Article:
“For me,” he explained, “I think there are common attributes that you see across all models of leadership,” and said, “It’s inherently valuing people, driving a collaborative environment around people, and empowering them.”
Pichai observed, “For me, a lot of leadership is about cheering when people around you do well, getting out of the way when you can—your job is to stay out of the way, but help them when they need to remove obstacles, which is standing in the way of them doing well and succeeding.”
“So, leadership, more often than not,” he said, “is about taking a back seat. Even if you are at a meeting, the higher you are…it’s tough actually to understand what’s going on, and so, speaking less as possible, listening more to what is around you.”
Pichai acknowledged that “being tough is important, but equally important is being compassionate and empathetic at the end of the day and so, these are some of the elements that I think about all the time.”
When Biswal asked him about his apparently avowed and much talked about passion for cricket, Pichai’s eyes lit up to peals of laughter recalled that when he first came to the U.S. he had tried to “adapt to baseball and I have to say it was a bit challenging.”
The audience cracked up when he related his first experience at baseball saying that “in my first game, I was proud because I hit the ball on the back. It's a really good shot in cricket. I was like, well look, what I did. But people didn't appreciate it.”
Also, he said, to even more laughter, "In cricket when you run, you always take your bat with you. So, I also ran between bases with my bat as well. So, eventually, I realized baseball was a bit difficult,” and had decided that although “I can adjust on many things, I'm going to stick to cricket.”
Biswal then asked him to prognosticate on what the finals in the World Cup would look like, Pichai said, “I am rooting for India to do well, but there’s a lot at stake here,” but predicted that it would likely be an India versus England final.
"It should be England and India. But, you know, Australia and New Zealand, these are all very, very good teams,” he said.
Earlier, U.S. Secretary of State Mike Pompeo, who was the keynote speaker at the conference, had joked that “I understand that you’ve been having deep, important conversations among you about one of the most important global events of our day, something with major potential to change the world, deep international events that capture the attention of billions and billions of people. Of course, that’s the Cricket World Cup.”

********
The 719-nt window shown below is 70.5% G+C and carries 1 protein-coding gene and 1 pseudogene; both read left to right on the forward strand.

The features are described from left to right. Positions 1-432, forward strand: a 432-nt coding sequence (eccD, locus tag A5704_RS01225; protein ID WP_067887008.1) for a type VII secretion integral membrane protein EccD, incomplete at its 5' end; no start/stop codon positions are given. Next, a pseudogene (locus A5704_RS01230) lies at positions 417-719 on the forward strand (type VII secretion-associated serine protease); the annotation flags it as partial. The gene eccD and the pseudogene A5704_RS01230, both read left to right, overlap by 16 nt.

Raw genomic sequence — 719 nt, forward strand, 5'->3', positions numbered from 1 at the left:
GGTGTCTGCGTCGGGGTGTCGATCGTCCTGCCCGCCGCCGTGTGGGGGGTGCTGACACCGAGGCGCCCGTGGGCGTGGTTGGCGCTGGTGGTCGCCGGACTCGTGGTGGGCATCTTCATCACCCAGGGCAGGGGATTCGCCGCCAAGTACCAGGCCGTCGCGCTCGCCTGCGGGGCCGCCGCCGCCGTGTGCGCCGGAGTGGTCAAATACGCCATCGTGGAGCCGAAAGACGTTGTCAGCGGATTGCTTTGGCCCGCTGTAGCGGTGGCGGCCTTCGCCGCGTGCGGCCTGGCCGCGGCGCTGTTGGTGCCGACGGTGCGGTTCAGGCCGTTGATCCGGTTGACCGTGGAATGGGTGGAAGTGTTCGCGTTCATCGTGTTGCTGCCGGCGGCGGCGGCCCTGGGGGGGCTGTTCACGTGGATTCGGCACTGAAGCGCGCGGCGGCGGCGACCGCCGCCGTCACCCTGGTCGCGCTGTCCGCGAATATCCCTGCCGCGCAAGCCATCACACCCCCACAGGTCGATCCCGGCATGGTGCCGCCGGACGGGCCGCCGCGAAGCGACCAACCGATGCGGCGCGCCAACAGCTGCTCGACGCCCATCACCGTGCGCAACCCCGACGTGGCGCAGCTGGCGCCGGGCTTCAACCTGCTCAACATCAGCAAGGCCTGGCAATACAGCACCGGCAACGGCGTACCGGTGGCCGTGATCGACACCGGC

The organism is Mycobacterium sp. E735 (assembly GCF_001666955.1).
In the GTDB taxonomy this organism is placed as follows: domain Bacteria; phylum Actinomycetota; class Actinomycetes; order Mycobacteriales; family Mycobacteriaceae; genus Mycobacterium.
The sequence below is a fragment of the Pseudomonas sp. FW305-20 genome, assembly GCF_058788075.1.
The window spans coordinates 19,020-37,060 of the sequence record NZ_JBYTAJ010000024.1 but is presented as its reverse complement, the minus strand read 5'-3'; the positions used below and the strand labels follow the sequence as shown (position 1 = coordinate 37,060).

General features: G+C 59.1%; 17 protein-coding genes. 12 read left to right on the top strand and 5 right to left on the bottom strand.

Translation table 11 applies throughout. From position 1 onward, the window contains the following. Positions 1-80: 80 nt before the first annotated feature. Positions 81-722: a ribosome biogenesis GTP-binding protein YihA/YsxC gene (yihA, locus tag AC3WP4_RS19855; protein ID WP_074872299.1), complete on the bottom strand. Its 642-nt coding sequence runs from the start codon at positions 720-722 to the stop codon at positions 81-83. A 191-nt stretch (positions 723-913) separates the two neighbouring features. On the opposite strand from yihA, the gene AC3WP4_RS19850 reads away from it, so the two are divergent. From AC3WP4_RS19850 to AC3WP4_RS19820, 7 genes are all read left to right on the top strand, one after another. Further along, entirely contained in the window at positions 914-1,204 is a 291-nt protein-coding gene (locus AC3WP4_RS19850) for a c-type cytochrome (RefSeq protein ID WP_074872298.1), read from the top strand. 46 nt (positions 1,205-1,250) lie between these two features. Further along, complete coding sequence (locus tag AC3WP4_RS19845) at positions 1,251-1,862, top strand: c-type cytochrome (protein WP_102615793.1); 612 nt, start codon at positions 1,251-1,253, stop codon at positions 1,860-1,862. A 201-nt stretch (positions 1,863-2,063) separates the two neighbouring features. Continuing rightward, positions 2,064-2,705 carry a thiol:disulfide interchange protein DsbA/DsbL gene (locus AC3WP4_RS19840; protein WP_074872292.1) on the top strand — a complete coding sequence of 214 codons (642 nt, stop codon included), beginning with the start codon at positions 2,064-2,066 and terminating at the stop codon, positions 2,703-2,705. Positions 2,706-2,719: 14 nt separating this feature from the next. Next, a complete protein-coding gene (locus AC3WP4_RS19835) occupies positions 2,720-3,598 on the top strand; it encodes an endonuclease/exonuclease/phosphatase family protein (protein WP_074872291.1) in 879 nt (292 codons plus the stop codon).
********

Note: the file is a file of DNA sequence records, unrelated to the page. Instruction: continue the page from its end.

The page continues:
Pichai also at the beginning of his conversation, asked to reflect on his childhood by Biswal, spoke of his growing up in Chennai in a family of modest means, but that “I was privileged to have a culture of knowledge and my parents did a lot to help me get that. I was passionate about technology growing up. I didn’t have access to computing but I read anything I could on it.”
“And, when I came to the U.S.—I came to Stanford (University) in 1993—and the first time I flew on a plane coming to the U.S. and landed in Pittsburgh where my uncle and aunt lived, and then made my way to California just about the time the Internet was taking off and was the first time I truly had access to computing and could see how it changed my life, and I still carry that with me today.”
Pichai added, “Talking about the power of technology, Google’s mission is to help provide people with information and knowledge. I think it’s a fundamental human need…You see it in places like India, when people get access to technology for the first time.”
A gushing Biswal—the former Assistant Secretary of State for South and Central Asia in the Obama administration-- who was as spellbound as was the rest of the audience, ended the conversation telling Pichai that “I have to tell you, I’ve met a lot of leaders around the world and I have had the opportunity and been fortunate to meet presidents and prime ministers, but meeting with you and seeing the impact you have with your peers really is a rock-star moment for us here at USIBC.”
“I deeply appreciate the time you spent with us and look forward to working closely with you in the months and years ahead and wish you the best of luck in all that you are trying to do to change the world through Google,” she said.